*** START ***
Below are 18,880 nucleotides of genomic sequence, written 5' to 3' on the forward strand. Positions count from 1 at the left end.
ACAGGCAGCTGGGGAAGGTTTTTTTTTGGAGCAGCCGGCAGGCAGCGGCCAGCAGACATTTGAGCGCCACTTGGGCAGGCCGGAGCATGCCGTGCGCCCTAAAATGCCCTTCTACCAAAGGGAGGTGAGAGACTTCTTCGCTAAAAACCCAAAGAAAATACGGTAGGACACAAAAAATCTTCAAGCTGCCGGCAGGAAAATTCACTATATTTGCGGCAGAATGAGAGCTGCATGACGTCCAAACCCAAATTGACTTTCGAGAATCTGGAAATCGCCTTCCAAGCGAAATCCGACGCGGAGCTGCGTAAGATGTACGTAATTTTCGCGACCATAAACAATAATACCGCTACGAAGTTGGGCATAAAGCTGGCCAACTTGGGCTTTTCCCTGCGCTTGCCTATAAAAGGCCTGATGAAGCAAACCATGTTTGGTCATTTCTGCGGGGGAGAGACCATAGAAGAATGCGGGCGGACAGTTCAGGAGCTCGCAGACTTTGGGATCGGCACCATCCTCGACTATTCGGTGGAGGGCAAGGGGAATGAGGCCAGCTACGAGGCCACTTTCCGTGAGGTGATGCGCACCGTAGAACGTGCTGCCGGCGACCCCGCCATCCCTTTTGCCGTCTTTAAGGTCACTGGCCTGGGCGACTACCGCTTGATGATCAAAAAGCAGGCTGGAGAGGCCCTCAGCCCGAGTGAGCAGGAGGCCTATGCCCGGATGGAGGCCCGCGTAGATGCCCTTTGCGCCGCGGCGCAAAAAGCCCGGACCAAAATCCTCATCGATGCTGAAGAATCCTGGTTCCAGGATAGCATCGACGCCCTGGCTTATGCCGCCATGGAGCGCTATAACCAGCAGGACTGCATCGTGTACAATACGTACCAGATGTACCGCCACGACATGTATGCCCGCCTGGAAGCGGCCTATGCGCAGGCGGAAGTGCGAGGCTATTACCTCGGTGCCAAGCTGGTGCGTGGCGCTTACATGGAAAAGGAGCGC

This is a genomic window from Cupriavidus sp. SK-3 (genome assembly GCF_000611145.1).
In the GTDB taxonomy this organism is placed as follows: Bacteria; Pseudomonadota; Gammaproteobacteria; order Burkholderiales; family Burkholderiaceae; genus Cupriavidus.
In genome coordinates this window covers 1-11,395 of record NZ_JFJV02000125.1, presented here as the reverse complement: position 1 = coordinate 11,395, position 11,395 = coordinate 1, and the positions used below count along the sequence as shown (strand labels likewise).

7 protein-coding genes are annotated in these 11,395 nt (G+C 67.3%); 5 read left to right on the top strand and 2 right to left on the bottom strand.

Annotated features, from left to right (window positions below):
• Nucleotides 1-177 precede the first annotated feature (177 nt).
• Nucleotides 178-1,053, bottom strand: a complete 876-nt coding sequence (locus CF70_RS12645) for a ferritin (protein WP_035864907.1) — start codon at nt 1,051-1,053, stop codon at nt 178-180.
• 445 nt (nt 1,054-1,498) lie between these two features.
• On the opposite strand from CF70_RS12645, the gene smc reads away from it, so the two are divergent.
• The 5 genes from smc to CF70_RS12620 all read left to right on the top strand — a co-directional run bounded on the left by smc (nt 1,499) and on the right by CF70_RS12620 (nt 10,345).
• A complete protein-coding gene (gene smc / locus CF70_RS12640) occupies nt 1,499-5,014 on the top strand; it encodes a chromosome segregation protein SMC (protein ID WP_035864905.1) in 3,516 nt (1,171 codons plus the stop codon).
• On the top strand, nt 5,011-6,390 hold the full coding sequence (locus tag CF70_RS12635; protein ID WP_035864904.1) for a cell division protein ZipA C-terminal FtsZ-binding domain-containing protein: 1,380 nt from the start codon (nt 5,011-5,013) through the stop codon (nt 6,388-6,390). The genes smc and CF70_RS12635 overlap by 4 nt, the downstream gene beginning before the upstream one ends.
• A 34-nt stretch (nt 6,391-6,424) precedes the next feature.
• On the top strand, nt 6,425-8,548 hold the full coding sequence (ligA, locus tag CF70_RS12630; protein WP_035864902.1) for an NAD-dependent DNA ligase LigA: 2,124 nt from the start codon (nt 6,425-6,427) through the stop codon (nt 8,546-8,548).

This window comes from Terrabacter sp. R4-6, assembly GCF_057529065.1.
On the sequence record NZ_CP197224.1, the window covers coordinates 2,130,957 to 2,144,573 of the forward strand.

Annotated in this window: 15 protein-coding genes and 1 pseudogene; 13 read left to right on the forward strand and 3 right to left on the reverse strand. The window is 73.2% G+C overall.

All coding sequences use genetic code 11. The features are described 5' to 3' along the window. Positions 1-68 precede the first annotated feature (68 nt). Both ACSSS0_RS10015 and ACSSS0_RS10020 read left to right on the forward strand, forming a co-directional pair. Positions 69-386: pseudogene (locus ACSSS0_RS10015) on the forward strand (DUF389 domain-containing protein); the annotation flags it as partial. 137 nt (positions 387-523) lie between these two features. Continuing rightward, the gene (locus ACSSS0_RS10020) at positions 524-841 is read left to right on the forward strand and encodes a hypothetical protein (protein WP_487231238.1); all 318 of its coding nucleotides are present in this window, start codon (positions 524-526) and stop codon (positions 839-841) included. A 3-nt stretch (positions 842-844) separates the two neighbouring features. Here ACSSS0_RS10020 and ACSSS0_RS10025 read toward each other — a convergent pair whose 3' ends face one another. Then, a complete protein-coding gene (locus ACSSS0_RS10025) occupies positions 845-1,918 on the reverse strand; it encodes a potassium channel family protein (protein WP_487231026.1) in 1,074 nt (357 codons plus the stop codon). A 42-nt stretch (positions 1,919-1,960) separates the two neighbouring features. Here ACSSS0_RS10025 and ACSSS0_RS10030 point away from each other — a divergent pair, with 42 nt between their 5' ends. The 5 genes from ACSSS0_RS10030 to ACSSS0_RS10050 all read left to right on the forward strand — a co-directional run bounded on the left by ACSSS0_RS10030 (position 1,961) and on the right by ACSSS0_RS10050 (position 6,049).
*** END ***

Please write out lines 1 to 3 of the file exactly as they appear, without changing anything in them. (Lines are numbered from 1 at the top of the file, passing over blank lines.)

Below are 18,880 nucleotides of genomic sequence, written 5' to 3' on the forward strand. Positions count from 1 at the left end.
ACAGGCAGCTGGGGAAGGTTTTTTTTTGGAGCAGCCGGCAGGCAGCGGCCAGCAGACATTTGAGCGCCACTTGGGCAGGCCGGAGCATGCCGTGCGCCCTAAAATGCCCTTCTACCAAAGGGAGGTGAGAGACTTCTTCGCTAAAAACCCAAAGAAAATACGGTAGGACACAAAAAATCTTCAAGCTGCCGGCAGGAAAATTCACTATATTTGCGGCAGAATGAGAGCTGCATGACGTCCAAACCCAAATTGACTTTCGAGAATCTGGAAATCGCCTTCCAAGCGAAATCCGACGCGGAGCTGCGTAAGATGTACGTAATTTTCGCGACCATAAACAATAATACCGCTACGAAGTTGGGCATAAAGCTGGCCAACTTGGGCTTTTCCCTGCGCTTGCCTATAAAAGGCCTGATGAAGCAAACCATGTTTGGTCATTTCTGCGGGGGAGAGACCATAGAAGAATGCGGGCGGACAGTTCAGGAGCTCGCAGACTTTGGGATCGGCACCATCCTCGACTATTCGGTGGAGGGCAAGGGGAATGAGGCCAGCTACGAGGCCACTTTCCGTGAGGTGATGCGCACCGTAGAACGTGCTGCCGGCGACCCCGCCATCCCTTTTGCCGTCTTTAAGGTCACTGGCCTGGGCGACTACCGCTTGATGATCAAAAAGCAGGCTGGAGAGGCCCTCAGCCCGAGTGAGCAGGAGGCCTATGCCCGGATGGAGGCCCGCGTAGATGCCCTTTGCGCCGCGGCGCAAAAAGCCCGGACCAAAATCCTCATCGATGCTGAAGAATCCTGGTTCCAGGATAGCATCGACGCCCTGGCTTATGCCGCCATGGAGCGCTATAACCAGCAGGACTGCATCGTGTACAATACGTACCAGATGTACCGCCACGACATGTATGCCCGCCTGGAAGCGGCCTATGCGCAGGCGGAAGTGCGAGGCTATTACCTCGGTGCCAAGCTGGTGCGTGGCGCTTACATGGAAAAGGAGCGC

This is a genomic window from Cupriavidus sp. SK-3 (genome assembly GCF_000611145.1).